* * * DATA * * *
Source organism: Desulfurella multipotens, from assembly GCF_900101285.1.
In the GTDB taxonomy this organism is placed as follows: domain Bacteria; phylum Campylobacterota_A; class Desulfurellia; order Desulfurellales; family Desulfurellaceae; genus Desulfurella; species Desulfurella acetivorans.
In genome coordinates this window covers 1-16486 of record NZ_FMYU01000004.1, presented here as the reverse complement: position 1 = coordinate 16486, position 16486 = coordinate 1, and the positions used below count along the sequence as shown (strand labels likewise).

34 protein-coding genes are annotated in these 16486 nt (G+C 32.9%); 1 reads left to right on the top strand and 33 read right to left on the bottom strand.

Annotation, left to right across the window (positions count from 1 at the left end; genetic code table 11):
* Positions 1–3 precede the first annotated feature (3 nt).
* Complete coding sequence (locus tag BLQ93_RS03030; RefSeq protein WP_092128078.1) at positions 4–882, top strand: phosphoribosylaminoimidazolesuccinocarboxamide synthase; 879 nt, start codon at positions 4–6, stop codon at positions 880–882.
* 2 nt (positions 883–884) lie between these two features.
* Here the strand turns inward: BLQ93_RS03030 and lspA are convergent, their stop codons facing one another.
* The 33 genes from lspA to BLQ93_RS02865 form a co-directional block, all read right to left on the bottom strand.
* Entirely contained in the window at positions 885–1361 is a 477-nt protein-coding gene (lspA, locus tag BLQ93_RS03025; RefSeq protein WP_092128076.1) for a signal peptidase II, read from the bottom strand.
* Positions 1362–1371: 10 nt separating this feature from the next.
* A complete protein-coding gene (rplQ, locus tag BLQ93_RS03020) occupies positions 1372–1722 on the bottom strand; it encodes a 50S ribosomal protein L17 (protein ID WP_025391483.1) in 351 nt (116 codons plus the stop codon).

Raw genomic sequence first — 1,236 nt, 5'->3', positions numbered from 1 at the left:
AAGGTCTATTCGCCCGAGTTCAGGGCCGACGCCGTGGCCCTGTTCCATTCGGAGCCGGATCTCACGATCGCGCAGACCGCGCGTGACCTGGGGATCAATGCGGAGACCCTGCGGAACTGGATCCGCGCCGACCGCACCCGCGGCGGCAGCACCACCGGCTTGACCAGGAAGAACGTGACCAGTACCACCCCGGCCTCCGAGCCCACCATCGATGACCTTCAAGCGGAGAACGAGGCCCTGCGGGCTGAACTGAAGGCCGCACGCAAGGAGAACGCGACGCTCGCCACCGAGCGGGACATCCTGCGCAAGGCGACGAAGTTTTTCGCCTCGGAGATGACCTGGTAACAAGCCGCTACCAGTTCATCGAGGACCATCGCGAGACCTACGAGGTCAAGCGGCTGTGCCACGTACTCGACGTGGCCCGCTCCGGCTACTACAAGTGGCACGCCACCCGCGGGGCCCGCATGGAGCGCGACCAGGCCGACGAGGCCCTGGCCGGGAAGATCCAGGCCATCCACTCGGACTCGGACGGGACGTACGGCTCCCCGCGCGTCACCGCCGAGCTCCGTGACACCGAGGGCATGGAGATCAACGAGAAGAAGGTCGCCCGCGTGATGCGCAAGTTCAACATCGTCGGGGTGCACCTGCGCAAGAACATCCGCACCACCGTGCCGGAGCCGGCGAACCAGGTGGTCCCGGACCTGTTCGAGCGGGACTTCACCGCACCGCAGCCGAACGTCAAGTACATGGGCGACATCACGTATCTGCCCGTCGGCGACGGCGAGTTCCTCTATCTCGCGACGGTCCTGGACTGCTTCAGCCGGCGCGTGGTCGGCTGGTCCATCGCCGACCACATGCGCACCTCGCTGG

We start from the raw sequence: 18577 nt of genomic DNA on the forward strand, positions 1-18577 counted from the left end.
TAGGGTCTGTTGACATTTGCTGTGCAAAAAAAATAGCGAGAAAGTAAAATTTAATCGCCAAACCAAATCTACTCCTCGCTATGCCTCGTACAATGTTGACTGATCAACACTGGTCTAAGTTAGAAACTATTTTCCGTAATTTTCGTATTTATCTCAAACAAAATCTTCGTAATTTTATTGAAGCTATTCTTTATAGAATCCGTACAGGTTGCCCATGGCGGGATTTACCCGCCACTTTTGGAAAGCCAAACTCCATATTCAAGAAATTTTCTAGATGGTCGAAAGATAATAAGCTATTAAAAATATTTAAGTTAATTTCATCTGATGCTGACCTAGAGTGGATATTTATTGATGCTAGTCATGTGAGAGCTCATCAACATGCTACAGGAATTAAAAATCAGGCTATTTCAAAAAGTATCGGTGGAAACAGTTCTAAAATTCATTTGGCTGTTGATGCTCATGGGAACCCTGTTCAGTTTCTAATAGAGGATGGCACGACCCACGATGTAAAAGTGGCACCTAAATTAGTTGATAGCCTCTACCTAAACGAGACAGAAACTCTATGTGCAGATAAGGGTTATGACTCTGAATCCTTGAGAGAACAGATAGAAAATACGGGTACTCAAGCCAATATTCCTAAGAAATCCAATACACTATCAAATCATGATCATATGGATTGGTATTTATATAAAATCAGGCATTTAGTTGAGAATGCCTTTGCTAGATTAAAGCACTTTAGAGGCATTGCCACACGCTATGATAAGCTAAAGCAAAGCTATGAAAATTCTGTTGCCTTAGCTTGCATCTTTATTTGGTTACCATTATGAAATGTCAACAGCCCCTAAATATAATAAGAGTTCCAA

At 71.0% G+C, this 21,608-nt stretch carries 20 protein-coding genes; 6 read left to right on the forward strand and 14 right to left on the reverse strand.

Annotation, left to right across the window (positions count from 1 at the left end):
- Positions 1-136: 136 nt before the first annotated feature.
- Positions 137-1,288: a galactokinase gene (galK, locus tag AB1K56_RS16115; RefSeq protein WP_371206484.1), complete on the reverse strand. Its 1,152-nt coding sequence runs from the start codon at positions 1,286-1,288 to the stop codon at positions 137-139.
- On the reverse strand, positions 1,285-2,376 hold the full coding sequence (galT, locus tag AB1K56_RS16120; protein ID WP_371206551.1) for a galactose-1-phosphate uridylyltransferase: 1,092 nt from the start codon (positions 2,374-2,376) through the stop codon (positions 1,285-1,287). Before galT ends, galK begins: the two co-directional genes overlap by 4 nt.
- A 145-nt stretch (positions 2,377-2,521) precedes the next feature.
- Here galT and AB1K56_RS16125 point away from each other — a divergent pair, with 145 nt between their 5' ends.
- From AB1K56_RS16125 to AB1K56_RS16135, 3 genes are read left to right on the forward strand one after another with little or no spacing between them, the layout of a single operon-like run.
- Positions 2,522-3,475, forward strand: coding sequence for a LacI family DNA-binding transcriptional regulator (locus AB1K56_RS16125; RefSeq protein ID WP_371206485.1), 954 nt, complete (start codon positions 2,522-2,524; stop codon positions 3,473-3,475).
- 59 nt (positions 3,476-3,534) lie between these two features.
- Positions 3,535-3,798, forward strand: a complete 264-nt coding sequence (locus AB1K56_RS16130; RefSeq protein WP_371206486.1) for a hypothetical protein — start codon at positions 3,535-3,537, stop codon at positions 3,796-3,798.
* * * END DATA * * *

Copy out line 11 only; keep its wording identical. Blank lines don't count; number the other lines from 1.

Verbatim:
* Entirely contained in the window at positions 885–1361 is a 477-nt protein-coding gene (lspA, locus tag BLQ93_RS03025; RefSeq protein WP_092128076.1) for a signal peptidase II, read from the bottom strand.